Background Robin sequence (RS), characterised by micrognathia/retrognathia and glossoptosis with or without cleft palate, presents with intermittent upper airway obstruction and feeding difficulties. Active intervention is required to reduce the risk of brain damage or sudden death. Most treatment options are poorly studied and/or invasive. Our group developed a functional approach including early feeding training and the pre-epiglottic baton plate (PEBP), an orthodontic appliance with a velar extension shifting the base of the tongue forward.
Patients and methods We evaluated the effect of this approach on sleep study results and early weight gain by searching our electronic patient database for infants with isolated RS, born at or referred to our department between 1 January 2003 and 31 December 2012 and treated with the PEBP.
Results Of 122 patients identified, 360 overnight sleep study results, obtained at admission, prior to hospital discharge and 3 months postdischarge, were available (117 infants had complete data). These showed a decrease in the mixed-obstructive apnoea index from (median; IQR) 8.8 (2.1–19.7) to 1.8 (0.6–5.4); p<0.001 and 0.2 (0–1.3); p<0.001, respectively. Z-scores for weight improved from −0.7 (−1.39 to −0.24) upon admission to −0.5 (−0.90 to +0.02) at follow-up (p=0.02), accompanied by a decrease in the proportion of infants requiring nasogastric tube feeding from 66% to 8%. No infant required craniofacial surgery or tracheostomy.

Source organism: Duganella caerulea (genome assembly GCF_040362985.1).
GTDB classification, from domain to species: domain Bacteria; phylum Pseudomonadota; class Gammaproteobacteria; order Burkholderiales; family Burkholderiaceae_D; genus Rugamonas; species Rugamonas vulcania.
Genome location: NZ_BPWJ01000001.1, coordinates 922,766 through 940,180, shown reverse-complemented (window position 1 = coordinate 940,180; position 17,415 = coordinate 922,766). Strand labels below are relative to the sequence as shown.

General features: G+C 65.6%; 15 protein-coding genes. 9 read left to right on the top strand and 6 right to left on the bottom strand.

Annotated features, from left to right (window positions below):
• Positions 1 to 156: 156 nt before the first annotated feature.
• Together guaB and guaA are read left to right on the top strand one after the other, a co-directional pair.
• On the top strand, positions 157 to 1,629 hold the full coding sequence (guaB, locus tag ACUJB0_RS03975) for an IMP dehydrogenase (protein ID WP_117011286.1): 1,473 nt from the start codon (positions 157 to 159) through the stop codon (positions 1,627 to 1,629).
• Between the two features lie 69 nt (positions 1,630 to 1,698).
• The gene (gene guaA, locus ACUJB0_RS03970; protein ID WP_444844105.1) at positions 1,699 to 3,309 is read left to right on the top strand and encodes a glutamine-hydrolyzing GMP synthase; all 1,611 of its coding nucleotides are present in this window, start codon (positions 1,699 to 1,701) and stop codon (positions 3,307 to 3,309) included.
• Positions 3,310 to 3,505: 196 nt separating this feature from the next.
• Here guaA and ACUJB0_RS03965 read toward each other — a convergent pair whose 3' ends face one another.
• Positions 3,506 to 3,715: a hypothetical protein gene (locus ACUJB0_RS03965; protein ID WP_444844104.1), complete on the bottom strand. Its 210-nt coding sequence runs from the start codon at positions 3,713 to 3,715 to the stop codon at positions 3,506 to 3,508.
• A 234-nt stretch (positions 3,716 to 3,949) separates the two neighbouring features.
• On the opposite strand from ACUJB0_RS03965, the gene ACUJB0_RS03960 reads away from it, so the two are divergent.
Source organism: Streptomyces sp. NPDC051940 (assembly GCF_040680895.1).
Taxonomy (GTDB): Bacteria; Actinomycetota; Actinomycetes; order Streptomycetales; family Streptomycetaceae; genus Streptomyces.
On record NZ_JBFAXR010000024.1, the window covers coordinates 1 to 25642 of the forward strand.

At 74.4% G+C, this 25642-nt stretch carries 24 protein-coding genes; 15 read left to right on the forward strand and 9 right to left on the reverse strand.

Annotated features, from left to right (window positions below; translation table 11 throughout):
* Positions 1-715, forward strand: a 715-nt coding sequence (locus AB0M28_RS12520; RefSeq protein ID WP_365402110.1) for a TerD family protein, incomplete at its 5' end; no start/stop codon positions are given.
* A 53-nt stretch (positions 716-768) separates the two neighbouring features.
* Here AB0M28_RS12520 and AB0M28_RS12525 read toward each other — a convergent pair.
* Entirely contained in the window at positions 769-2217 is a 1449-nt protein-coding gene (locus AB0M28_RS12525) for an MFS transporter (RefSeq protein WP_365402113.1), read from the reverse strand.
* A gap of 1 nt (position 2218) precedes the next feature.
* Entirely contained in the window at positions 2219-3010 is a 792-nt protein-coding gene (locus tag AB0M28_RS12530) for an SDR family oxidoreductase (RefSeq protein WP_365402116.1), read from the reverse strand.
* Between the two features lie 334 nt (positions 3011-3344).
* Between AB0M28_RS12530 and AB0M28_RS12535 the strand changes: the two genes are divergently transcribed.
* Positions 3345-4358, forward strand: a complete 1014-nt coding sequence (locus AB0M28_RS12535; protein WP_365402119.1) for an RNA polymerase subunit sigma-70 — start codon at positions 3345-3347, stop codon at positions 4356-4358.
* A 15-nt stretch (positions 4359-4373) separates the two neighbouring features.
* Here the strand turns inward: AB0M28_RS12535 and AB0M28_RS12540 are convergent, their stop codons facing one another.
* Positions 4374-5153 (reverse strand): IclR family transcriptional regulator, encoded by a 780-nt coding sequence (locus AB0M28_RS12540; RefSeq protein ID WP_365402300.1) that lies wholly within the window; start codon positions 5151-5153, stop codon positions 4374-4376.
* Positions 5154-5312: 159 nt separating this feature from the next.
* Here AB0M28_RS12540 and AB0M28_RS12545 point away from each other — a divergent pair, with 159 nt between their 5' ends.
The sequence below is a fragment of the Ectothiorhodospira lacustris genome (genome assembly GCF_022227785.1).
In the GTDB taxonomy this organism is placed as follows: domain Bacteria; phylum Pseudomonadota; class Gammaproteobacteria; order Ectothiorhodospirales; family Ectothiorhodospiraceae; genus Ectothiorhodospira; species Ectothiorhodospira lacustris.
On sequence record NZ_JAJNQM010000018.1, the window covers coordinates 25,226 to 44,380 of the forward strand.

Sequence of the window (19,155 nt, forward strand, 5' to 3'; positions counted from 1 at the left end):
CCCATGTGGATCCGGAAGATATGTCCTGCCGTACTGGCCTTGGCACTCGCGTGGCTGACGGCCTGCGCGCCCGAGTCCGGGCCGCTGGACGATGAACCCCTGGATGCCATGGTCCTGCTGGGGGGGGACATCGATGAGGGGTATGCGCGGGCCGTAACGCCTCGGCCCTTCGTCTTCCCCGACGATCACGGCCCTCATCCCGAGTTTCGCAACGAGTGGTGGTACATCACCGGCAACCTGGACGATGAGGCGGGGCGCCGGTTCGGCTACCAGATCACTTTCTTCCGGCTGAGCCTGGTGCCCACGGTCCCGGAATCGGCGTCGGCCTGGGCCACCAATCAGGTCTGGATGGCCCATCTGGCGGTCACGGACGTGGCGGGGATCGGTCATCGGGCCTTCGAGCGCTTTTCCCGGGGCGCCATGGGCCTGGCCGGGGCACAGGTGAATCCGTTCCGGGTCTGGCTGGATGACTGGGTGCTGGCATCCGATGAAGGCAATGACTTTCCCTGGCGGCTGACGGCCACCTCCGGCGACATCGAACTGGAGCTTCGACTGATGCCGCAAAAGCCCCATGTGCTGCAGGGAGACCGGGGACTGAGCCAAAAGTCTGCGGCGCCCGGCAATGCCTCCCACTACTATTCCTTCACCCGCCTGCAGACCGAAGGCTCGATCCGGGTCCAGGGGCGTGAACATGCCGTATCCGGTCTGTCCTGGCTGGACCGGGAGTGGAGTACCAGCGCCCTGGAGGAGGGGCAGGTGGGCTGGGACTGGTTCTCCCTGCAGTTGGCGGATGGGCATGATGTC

Conclusions These longitudinal cohort data suggest that this functional approach may be an option to treat both, upper airway obstruction and feeding problems, in infants with isolated RS.
- obstructive sleep apnea
- failure to thrive
- feeding problems
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